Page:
Updated 8:10 p.m. Sept. 13

The House impeachment team abruptly—and accidentally—rested its case against suspended Attorney General Ken Paxton at 5:30 p.m. Sept. 13.

House prosecutor Rusty Hardin immediately tried to take it back, but his request was denied by Lt. Gov. Dan Patrick.

“I messed up and shouldn’t have rested,” Hardin said.

The defense team declined to cross-examine the House’s last witness, whistleblower Blake Brickman, and instead filed a motion for a “directed verdict.” The motion argued the prosecution did not provide sufficient evidence to prove their case.

If senators approved the motion, they would have essentially dismissed the case.

After about 30 minutes of closed-door deliberations from eligible jurors, Patrick announced the defense had withdrawn its motion. The attorney general’s wife, Sen. Angela Paxton, R-McKinney, is present for the trial but is not eligible to vote or deliberate due to a conflict of interest.

The Senate adjourned shortly after, ending the delay-filled seventh day of the trial.

The defense’s first witness, Michael Gerhardt, is expected to testify at 9 a.m. Sept. 14. Gerhardt is a law professor at the University of North Carolina Chapel Hill and specializes in constitutional law, including impeachments.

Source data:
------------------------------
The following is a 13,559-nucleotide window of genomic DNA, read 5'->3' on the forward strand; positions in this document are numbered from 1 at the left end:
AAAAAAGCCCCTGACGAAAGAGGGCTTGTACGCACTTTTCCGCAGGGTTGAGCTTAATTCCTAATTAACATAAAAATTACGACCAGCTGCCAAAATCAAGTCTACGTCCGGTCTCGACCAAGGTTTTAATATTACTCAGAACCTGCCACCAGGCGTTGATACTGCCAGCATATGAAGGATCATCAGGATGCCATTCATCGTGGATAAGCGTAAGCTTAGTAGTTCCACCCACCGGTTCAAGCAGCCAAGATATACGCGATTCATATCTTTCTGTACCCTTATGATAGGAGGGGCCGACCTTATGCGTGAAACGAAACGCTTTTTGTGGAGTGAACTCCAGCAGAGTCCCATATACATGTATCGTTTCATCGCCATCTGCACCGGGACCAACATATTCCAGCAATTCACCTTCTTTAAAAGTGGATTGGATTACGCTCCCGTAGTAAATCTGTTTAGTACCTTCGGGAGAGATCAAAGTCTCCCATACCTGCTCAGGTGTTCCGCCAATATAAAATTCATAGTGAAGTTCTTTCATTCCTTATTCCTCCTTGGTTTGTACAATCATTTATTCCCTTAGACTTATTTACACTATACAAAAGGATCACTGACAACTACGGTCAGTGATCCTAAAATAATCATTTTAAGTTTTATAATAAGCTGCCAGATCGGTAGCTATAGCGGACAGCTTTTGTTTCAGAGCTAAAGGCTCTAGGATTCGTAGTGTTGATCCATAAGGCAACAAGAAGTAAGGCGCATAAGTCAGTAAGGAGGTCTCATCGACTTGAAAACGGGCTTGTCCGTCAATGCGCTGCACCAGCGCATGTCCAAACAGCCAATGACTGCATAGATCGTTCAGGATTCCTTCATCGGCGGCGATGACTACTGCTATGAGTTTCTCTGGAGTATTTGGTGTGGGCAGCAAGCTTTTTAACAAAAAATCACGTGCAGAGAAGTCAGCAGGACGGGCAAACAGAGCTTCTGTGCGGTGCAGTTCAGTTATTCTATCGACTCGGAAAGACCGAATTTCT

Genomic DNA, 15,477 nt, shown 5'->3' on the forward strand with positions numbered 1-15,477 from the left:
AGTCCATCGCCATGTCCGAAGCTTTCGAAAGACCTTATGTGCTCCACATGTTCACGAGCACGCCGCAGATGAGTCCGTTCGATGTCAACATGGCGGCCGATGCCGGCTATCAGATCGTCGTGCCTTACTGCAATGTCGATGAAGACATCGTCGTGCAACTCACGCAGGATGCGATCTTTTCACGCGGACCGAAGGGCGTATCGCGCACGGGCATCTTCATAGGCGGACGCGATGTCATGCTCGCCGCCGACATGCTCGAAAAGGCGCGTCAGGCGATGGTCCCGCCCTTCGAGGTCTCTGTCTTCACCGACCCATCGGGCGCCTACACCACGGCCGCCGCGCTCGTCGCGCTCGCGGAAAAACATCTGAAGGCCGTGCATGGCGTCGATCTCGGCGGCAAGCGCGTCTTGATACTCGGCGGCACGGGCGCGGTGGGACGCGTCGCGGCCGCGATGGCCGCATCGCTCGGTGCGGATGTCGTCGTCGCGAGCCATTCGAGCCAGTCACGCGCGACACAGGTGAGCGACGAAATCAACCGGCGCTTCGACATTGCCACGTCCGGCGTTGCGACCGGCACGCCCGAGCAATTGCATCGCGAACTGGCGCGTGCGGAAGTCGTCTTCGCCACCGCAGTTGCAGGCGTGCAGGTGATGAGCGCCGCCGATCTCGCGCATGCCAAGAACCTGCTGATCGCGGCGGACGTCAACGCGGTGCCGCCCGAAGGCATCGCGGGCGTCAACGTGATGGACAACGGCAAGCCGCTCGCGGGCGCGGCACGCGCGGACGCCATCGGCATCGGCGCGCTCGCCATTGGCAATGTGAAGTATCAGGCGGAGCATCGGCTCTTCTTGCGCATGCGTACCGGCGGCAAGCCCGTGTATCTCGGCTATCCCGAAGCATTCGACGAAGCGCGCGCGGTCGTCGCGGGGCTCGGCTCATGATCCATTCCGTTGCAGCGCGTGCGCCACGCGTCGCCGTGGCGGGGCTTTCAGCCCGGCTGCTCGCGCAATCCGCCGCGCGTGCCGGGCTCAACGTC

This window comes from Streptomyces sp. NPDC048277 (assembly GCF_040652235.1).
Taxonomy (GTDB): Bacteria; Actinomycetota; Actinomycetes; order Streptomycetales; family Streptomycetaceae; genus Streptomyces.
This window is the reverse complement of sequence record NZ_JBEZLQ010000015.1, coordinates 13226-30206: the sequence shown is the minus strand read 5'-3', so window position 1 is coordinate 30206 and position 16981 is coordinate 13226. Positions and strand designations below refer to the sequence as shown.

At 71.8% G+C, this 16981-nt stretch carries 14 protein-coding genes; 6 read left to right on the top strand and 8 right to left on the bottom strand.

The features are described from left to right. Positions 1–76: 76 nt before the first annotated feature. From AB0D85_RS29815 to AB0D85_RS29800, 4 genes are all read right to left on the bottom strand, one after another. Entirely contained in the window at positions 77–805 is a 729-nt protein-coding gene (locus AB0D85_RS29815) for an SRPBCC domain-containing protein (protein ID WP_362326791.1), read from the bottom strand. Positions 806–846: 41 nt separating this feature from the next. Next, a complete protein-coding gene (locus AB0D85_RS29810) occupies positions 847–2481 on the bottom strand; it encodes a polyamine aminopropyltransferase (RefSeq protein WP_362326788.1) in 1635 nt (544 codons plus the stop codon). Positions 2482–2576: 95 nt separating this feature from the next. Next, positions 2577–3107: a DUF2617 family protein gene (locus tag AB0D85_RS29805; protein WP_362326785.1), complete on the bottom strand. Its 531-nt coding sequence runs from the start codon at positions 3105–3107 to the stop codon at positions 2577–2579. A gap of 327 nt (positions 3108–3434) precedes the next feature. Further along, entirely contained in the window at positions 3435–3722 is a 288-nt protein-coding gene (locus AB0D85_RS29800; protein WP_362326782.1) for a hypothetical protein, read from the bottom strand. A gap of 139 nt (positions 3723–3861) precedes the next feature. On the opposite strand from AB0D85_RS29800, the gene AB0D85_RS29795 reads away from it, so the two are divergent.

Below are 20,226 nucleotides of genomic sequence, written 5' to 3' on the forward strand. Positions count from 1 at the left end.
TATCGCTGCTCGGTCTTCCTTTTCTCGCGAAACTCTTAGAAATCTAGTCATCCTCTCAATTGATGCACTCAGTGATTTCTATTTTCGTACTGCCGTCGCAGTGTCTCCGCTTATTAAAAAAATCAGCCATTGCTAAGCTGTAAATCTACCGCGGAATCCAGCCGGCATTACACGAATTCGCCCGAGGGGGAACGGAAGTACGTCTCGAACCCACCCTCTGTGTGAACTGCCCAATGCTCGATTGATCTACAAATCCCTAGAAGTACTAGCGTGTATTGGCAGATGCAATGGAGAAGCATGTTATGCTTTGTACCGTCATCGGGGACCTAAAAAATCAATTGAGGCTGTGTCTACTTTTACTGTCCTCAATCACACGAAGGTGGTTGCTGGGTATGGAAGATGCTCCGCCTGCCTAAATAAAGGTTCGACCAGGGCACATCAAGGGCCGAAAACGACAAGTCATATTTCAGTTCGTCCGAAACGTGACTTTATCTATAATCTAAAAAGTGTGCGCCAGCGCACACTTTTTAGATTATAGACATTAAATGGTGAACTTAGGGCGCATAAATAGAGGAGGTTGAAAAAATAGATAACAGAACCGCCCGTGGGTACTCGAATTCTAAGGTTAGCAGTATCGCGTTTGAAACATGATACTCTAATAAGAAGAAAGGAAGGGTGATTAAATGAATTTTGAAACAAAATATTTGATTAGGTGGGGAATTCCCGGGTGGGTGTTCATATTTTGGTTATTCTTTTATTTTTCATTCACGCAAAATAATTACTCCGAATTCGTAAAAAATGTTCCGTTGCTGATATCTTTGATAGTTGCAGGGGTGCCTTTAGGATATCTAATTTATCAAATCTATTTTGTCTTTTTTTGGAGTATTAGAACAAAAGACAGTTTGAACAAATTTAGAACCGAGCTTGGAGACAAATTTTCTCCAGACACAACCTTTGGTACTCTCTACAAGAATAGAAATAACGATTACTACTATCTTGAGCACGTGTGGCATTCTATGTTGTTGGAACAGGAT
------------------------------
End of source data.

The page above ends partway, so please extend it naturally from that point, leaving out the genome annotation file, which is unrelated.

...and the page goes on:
Updated 5:20 p.m. Sept. 13

Laura Olson, the woman Ken Paxton allegedly had an extramarital affair with, is no longer expected to testify.

The House impeachment team originally called Olson to the witness stand around 9 a.m. Sept. 13. Due to a rule that witnesses must be given 24 hours’ notice before they are called to testify, Olson was not eligible until the afternoon.

But just before 5 p.m., Lt. Gov. Dan Patrick, who presides over the court, announced Olson was “present but deemed unavailable to testify.”

Both sides agreed to the change, Patrick said, but he did not provide further details.

Olson was seen leaving the building shortly after the announcement.

A livestream of the trial is available here.
Updated 4:45 p.m. Sept. 13

Blake Brickman, Ken Paxton’s former deputy attorney general for policy and strategic initiatives, said his office was “about 5 feet away” from Paxton’s. Based on his observations in 2020, Brickman testified he “was very concerned that Mr. Paxton was breaking the law.”

Brickman is one of seven former staffers who on Sept. 30, 2020, reported Paxton to federal authorities for allegedly abusing his office to benefit campaign donor Nate Paul along with other misconduct.